How could a person who worships a victim of bullying turn away from those who are being victimized and bullied?

Observations and Questions about ‘Safe Schools’

I have read some of the stories being recounted in the media of teenagers being bullied and abused because of their sexuality. I would not wish such experiences upon anyone. It is because bullying is so detrimental to children (and adults too) that it is vital for schools to have in place effective and fair programs. In my view, Safe Schools is neither.

Despite what Bill Shorten and some others are claiming, it is possible to be concerned for these children and believe that Safe Schools is not the answer. It is possible to want these children supported and to see them flourishing, and have reason for believing that Safe Schools may cause more harm than good.

1. Bullying is real. Children are bullied in schools for all kinds of reasons, including race, religion, weight, social status, mental ability, and sexuality. Safe Schools doesn’t address any of these other forms of bullying and focuses solely on sexuality. This is not to ignore bullying on the basis of gender, but would it not be sensible to provide an overarching program that teaches children to respect and care for other people in all these areas? Indeed, many of our schools already run such programs, and to great success.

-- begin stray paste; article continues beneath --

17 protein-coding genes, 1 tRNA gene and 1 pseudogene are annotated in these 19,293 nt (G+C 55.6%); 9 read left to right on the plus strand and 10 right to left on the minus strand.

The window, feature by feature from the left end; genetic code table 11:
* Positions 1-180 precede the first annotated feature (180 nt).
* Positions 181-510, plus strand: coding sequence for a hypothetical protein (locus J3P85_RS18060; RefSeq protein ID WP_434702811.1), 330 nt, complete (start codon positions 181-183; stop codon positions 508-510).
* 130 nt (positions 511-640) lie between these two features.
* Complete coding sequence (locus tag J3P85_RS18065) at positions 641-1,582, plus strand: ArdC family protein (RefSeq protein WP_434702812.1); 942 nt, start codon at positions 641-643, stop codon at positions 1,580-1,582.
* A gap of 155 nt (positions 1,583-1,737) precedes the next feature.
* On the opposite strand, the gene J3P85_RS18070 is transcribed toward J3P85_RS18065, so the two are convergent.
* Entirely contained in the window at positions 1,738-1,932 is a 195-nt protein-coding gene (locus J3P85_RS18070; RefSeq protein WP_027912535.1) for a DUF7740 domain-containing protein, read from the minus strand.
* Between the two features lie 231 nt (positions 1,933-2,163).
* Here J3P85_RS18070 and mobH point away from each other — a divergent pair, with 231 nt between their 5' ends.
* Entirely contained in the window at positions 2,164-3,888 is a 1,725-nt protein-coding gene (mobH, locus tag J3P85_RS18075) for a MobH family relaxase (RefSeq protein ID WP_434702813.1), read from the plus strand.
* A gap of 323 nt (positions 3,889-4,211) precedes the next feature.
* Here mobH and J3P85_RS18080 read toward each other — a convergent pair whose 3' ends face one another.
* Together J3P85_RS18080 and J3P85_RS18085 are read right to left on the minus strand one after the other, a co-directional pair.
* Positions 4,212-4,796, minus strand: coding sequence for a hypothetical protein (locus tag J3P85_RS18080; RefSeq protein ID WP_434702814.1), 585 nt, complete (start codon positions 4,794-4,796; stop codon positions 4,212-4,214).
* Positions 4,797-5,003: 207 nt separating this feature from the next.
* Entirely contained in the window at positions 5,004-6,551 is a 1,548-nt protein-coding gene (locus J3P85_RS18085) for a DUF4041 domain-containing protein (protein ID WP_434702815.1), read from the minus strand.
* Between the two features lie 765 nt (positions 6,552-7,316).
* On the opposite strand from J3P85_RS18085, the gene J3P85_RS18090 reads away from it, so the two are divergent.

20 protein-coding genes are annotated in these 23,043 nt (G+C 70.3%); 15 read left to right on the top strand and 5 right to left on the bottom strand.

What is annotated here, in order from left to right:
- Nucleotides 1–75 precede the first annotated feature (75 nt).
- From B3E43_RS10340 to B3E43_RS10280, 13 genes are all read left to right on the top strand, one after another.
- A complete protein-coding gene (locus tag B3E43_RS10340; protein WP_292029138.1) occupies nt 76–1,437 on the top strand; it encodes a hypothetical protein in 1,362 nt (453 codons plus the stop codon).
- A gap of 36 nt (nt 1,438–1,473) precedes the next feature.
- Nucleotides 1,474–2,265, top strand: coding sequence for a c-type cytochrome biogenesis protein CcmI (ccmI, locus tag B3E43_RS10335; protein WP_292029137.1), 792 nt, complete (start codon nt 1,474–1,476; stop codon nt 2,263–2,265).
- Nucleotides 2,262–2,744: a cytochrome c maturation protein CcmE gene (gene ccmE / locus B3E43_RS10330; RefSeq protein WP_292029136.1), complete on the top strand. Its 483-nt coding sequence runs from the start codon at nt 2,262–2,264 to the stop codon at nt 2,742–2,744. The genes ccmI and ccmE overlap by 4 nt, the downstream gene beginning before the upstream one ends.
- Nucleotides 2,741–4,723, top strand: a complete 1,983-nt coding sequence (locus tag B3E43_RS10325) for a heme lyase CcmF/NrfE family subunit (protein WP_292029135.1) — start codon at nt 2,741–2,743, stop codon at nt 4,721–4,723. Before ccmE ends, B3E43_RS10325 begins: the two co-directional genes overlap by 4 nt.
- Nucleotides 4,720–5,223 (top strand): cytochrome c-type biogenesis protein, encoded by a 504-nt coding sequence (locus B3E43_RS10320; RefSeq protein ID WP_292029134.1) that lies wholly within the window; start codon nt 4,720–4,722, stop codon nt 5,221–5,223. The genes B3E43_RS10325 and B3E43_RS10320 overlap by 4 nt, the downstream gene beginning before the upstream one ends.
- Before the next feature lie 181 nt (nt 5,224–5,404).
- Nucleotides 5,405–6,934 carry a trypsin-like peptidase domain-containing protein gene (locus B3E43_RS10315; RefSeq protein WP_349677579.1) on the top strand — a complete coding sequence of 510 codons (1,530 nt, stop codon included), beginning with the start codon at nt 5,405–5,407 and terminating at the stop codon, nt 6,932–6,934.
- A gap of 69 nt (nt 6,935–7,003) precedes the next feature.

2. Session 2 of the program for year 7 and 8 students asks the question, ‘Imagine you are attracted to someone of the same sex…’ and students are then encouraged to pursue this path of possibility. Is this suitable for 11-13 year old children?

3. Why is an anti-bullying program providing links to websites where students can buy ‘sex equipment’, attend masochist training, and watch pornography? I understand that some of these links have been taken down, but why were they ever there in the first place, and who is to guarantee that they won’t reappear at a future date? These things may not be part of the formal curriculum, but they have nonetheless been added for students who wish to investigate further.

4. What materials and support is offered to students who experience same-sex attraction and do not wish to encourage or live out these desires? I am yet to find anything in all their website that will help these children.

5. Safe Schools teaches the false dichotomous view about peoples attitudes to gender differences: either you support and encourage all sexual variants, or you are a bigot and homophobe. This is simply not true, and to insist of such simplistic and erroneous positioning is intellectually and morally dishonest.